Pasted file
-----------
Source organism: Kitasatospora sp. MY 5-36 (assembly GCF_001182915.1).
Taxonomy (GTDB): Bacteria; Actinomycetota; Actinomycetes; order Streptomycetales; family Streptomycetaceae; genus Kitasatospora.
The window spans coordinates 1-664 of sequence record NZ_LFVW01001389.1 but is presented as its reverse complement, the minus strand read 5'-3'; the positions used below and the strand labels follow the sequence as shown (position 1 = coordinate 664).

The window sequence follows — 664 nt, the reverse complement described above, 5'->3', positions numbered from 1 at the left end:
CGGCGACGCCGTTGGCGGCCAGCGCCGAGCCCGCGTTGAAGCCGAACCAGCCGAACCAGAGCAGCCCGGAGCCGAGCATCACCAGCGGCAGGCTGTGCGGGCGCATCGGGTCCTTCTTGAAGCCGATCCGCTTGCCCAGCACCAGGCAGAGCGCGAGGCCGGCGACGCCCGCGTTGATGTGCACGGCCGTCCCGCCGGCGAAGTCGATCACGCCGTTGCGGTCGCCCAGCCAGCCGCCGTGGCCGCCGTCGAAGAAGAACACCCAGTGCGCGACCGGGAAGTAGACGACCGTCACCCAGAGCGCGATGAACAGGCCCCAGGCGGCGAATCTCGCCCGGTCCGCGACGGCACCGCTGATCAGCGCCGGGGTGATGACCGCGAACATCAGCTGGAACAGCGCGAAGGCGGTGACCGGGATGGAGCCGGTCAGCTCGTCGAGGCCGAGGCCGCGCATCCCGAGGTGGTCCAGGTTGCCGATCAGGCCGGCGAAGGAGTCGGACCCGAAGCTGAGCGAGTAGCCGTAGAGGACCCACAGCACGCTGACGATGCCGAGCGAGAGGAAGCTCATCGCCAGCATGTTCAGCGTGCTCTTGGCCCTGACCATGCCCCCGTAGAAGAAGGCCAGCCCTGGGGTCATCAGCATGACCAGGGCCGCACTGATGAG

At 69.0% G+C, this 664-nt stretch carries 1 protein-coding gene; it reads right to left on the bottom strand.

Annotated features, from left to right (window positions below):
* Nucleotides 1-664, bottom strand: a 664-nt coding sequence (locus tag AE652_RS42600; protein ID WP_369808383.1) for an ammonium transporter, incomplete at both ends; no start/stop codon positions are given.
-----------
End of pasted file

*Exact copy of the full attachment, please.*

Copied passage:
Source organism: Kitasatospora sp. MY 5-36 (assembly GCF_001182915.1).
Taxonomy (GTDB): Bacteria; Actinomycetota; Actinomycetes; order Streptomycetales; family Streptomycetaceae; genus Kitasatospora.
The window spans coordinates 1-664 of sequence record NZ_LFVW01001389.1 but is presented as its reverse complement, the minus strand read 5'-3'; the positions used below and the strand labels follow the sequence as shown (position 1 = coordinate 664).

The window sequence follows — 664 nt, the reverse complement described above, 5'->3', positions numbered from 1 at the left end:
CGGCGACGCCGTTGGCGGCCAGCGCCGAGCCCGCGTTGAAGCCGAACCAGCCGAACCAGAGCAGCCCGGAGCCGAGCATCACCAGCGGCAGGCTGTGCGGGCGCATCGGGTCCTTCTTGAAGCCGATCCGCTTGCCCAGCACCAGGCAGAGCGCGAGGCCGGCGACGCCCGCGTTGATGTGCACGGCCGTCCCGCCGGCGAAGTCGATCACGCCGTTGCGGTCGCCCAGCCAGCCGCCGTGGCCGCCGTCGAAGAAGAACACCCAGTGCGCGACCGGGAAGTAGACGACCGTCACCCAGAGCGCGATGAACAGGCCCCAGGCGGCGAATCTCGCCCGGTCCGCGACGGCACCGCTGATCAGCGCCGGGGTGATGACCGCGAACATCAGCTGGAACAGCGCGAAGGCGGTGACCGGGATGGAGCCGGTCAGCTCGTCGAGGCCGAGGCCGCGCATCCCGAGGTGGTCCAGGTTGCCGATCAGGCCGGCGAAGGAGTCGGACCCGAAGCTGAGCGAGTAGCCGTAGAGGACCCACAGCACGCTGACGATGCCGAGCGAGAGGAAGCTCATCGCCAGCATGTTCAGCGTGCTCTTGGCCCTGACCATGCCCCCGTAGAAGAAGGCCAGCCCTGGGGTCATCAGCATGACCAGGGCCGCACTGATGAG

At 69.0% G+C, this 664-nt stretch carries 1 protein-coding gene; it reads right to left on the bottom strand.

Annotated features, from left to right (window positions below):
* Nucleotides 1-664, bottom strand: a 664-nt coding sequence (locus tag AE652_RS42600; protein ID WP_369808383.1) for an ammonium transporter, incomplete at both ends; no start/stop codon positions are given.